The New Wage Subsidy Scheme – Is It Fit For Purpose?
The Government has announced a state funded wage subsidy scheme. While initially welcomed by employers as a means of "keeping the lights on" and continuing to employ staff with the benefit of some wage funding from the State, important questions are being asked about how the Subsidy Scheme will operate in practice. This article summarises the key features of the Subsidy Scheme.

 

The Emergency Measures in the Public Interest (COVID-19) Act 2020 (the Act) includes the latest in a raft of emergency income support measures to support employers and employees adversely impacted by the Covid-19 pandemic – the State funded wage subsidy scheme (the Subsidy Scheme). While initially welcomed by employers as a means of "keeping the lights on" and continuing to employ staff with the benefit of some wage funding from the State, important questions are being asked about how the Subsidy Scheme will operate in practice.

  • How can employers clearly evidence their business has suffered a 25% decline in turnover or customer orders?
  • Why are employees who earn in excess of €76,000 seemingly out of scope?
  • To what extent does an employer have to show it has made "best efforts" to pay wages and/or top up affected employees' income? 
  • What does it mean to be "unable to pay" wages?

We summarise below the key features of the Subsidy Scheme. Revenue will operate the Subsidy Scheme and has published FAQs. We will continue to keep you updated via our dedicated COVID-19 hub.

The Subsidy Scheme

Subject to the employee satisfying the eligibility requirements and the employer satisfying the qualifying conditions detailed below, the Subsidy Scheme will reimburse the following amounts:

Salary Level  Subsidy Amount 
Less than €38,000 gross pa 70% of employee's take home pay up to maximum of €410 net per week
Between €38,000 and €76,000 gross pa Maximum subsidy of €350 net per week
Over €76,000 gross pa  No subsidy available

 

How do you know if you can avail of the Subsidy Scheme? 

There are a number of pre-conditions that employers will need to satisfy before availing of the Subsidy Scheme including:

  1. Self-declare: the employer will be required to self-declare to the Revenue that its business has been adversely affected as a result of COVID-19;
  2. Demonstrate: the employer must be able to demonstrate (1) it has experienced at least 25% decline in turnover or customer orders (between 14 March 2020 and 30 June 2020); and (2) an inability to pay wages/outgoings;
  3. Payroll: the employer must continue to employ benefiting employees by keeping them on the payroll; and
  4. Top-up: the employer is required to use its "best efforts" to top up salaries. It is unclear to what extent an employer will be required to demonstrate such efforts.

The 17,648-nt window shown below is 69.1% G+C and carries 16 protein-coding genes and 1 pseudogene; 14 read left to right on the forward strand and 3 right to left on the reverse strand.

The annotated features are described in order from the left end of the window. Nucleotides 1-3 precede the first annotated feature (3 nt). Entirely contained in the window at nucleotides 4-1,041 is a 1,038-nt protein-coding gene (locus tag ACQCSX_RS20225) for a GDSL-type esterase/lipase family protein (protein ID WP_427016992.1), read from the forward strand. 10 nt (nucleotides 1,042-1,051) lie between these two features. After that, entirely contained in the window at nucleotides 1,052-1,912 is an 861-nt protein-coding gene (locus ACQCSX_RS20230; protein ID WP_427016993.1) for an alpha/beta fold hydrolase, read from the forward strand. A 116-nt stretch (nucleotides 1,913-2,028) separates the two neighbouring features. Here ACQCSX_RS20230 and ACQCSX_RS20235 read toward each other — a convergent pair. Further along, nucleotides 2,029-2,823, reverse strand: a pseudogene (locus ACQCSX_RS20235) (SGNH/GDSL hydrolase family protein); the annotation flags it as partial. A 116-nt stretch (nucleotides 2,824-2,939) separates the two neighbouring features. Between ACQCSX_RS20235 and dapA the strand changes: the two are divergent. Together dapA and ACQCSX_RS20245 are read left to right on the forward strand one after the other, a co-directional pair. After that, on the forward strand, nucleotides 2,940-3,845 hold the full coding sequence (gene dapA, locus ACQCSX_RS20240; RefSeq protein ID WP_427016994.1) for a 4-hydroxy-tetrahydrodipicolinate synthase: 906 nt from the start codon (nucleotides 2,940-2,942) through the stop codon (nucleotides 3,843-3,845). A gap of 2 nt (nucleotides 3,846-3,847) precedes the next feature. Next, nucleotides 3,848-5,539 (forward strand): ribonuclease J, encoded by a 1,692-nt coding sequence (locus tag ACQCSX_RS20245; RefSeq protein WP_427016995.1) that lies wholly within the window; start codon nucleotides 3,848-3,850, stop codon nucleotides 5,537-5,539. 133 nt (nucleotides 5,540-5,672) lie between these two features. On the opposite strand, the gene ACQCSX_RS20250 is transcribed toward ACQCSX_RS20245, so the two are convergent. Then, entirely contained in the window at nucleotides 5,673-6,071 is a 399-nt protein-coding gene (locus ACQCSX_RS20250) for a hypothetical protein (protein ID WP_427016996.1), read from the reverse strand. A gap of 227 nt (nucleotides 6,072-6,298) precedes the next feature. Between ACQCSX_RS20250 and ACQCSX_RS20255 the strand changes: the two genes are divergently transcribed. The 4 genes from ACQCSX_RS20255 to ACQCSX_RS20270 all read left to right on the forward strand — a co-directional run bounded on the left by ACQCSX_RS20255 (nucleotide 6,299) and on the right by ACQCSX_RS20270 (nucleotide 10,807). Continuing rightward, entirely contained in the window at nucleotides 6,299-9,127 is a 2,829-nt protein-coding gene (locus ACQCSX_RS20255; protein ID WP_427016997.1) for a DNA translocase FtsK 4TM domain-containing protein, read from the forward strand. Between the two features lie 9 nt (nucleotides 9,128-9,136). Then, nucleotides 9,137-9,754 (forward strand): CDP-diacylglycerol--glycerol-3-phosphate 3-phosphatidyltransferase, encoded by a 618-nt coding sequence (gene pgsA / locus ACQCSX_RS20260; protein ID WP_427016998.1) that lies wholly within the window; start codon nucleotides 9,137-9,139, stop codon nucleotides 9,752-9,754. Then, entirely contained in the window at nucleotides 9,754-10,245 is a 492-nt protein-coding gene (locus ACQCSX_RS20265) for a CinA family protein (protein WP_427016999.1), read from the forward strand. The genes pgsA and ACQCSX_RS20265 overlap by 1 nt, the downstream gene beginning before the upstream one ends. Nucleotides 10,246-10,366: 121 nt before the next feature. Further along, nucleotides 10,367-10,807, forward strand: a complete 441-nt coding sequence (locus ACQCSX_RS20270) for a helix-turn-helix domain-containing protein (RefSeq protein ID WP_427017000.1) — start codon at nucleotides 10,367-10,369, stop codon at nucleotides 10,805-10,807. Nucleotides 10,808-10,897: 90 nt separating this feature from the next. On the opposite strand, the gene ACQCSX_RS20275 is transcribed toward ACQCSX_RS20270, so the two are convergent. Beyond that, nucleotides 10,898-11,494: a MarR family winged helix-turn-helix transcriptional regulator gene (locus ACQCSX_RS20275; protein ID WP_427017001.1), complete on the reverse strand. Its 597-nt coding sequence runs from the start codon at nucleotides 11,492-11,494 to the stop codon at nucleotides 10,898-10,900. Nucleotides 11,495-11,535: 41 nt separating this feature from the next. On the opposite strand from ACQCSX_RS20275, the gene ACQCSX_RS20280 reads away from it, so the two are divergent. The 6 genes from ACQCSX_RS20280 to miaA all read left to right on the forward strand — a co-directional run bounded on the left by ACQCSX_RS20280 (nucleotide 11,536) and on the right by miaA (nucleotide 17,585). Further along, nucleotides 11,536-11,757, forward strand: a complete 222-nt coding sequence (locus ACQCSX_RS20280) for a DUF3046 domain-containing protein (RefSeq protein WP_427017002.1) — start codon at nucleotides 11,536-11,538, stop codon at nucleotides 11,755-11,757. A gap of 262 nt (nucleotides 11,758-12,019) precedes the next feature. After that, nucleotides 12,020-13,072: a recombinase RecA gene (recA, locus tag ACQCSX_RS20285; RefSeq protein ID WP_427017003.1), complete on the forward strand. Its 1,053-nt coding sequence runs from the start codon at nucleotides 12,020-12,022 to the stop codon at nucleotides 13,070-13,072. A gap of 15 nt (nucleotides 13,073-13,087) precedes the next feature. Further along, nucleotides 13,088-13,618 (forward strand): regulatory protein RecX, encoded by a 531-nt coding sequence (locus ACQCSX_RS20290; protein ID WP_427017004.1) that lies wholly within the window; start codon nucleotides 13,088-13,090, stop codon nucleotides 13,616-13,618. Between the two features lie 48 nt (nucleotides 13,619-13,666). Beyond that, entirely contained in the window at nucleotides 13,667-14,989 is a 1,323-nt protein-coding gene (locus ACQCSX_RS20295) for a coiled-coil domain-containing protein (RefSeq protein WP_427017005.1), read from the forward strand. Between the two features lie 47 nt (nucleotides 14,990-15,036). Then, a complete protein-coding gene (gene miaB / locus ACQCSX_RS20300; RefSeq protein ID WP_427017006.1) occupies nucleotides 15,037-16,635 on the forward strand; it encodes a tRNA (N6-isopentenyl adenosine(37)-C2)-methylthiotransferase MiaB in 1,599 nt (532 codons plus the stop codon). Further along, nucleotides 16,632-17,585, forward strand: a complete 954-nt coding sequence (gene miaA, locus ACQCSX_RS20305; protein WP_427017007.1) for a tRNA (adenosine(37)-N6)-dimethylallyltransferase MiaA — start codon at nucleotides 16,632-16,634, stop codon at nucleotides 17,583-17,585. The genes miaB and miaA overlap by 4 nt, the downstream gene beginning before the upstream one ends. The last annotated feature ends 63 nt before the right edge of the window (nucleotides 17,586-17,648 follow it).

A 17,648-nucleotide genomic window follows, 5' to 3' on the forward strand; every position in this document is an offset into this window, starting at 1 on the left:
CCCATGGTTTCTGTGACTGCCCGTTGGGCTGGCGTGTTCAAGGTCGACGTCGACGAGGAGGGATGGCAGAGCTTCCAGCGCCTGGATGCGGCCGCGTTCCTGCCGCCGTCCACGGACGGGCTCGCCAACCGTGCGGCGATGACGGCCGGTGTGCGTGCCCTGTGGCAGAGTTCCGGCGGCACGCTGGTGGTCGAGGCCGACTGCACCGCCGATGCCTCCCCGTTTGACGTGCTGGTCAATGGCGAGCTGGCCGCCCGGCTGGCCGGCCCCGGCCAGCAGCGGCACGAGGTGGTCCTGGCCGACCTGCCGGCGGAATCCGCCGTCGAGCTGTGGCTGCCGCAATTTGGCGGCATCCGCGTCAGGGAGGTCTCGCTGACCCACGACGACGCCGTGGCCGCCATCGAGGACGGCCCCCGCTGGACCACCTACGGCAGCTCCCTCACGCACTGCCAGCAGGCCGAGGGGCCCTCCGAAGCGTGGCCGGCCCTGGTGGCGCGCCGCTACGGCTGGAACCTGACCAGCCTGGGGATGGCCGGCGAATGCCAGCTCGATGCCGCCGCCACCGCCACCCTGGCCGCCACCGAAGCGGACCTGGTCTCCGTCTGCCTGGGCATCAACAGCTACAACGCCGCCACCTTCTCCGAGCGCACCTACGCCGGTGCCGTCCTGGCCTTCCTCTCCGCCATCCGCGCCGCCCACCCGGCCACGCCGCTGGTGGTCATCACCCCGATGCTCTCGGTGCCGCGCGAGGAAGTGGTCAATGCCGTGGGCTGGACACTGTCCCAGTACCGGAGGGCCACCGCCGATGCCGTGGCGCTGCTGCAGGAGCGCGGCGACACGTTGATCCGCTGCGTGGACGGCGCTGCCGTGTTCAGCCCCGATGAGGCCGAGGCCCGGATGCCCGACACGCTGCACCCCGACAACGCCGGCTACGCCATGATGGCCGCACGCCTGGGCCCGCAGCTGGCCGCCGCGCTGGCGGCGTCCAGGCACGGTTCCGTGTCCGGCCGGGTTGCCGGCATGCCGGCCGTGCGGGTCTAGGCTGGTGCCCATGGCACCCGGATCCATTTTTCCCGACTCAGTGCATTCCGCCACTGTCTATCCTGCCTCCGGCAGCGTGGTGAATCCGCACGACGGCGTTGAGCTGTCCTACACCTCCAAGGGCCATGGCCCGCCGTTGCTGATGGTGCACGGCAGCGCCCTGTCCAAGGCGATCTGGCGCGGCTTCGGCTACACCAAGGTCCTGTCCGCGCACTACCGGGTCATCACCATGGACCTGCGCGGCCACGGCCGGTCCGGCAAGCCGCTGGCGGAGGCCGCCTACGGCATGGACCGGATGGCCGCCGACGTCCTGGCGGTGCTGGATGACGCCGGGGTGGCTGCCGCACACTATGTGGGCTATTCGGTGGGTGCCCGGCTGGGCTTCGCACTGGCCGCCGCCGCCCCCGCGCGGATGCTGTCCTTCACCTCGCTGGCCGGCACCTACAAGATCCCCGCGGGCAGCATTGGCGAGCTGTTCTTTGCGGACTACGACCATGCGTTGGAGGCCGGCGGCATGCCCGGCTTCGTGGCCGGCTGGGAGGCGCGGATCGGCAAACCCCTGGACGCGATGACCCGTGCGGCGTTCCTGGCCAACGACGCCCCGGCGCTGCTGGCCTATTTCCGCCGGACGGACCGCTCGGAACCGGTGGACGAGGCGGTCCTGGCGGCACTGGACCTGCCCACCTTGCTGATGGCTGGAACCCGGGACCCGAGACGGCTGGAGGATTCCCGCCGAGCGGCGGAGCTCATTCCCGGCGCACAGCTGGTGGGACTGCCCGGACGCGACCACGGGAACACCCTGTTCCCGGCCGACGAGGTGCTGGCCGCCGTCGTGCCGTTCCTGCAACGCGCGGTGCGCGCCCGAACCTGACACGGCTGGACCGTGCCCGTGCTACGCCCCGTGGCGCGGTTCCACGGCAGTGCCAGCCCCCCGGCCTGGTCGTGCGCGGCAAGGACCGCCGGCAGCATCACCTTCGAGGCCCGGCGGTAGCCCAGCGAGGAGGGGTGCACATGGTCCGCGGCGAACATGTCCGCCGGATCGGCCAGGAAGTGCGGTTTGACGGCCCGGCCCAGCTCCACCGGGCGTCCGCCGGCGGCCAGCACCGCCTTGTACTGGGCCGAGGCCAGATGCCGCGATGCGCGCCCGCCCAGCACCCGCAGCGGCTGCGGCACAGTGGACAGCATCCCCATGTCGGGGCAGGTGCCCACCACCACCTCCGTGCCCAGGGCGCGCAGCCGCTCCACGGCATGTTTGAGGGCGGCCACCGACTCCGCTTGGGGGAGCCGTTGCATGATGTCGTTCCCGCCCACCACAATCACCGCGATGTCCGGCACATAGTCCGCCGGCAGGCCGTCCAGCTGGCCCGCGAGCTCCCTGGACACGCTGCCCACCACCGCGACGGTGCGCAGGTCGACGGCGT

Who is in scope? 

Employees (at a certain salary level as detailed below) are eligible to avail of the Subsidy Scheme where:

  1. They were paid by their employer between 1 February 2020 – 15 March 2020;
  2. They were on their employer's payroll on the snapshot date of 29 February 2020; and
  3. They remain on their employer's payroll during the Subsidy Scheme period.

It is intended that the Subsidy Scheme will replace the current COVID-19 Refund Scheme and employees of private sector companies, whether carrying out their duties (as normal or on short-time) or not at all, will benefit from the Scheme – subject to the eligibility requirements set out above. However, any employees availing of other COVID-19 payments, such as the COVID-19 pandemic unemployment payment of €350 per week, cannot avail of the Subsidy Scheme.

How long will the Scheme run?

Once up and running, it is currently intended that the Subsidy Scheme will run for 12 weeks, although this timeframe may be reviewed depending on the development of the Covid-19 situation.

Are there sanctions to consider?

Yes. The Bill provides for penalties and interest for an abuse of the Subsidy Scheme or failure to pay the subsidy amount to in scope employees.

What next?

The introduction of the Subsidy Scheme and enhancements to other income support measures in connection with the COVID-19 pandemic are vital steps forward in the Government's efforts to balance the public health and economic priorities of the country. The intentions behind the Subsidy Scheme to keep employees employed and maximise the State's ability to hit the ground running post-pandemic, make sense. However, the workings of the Scheme in practice still need to be ironed out to ensure it is fit for purpose.

We will continue to keep you abreast of all developments via our dedicated COVID-19 hub.

Contributed by: Richard Smith

Twitter

 

Follow us on @WFEmploymentLaw and @WilliamFryLaw

 

Key Contacts

Ailbhe Dennehy Partner

Related Practice Areas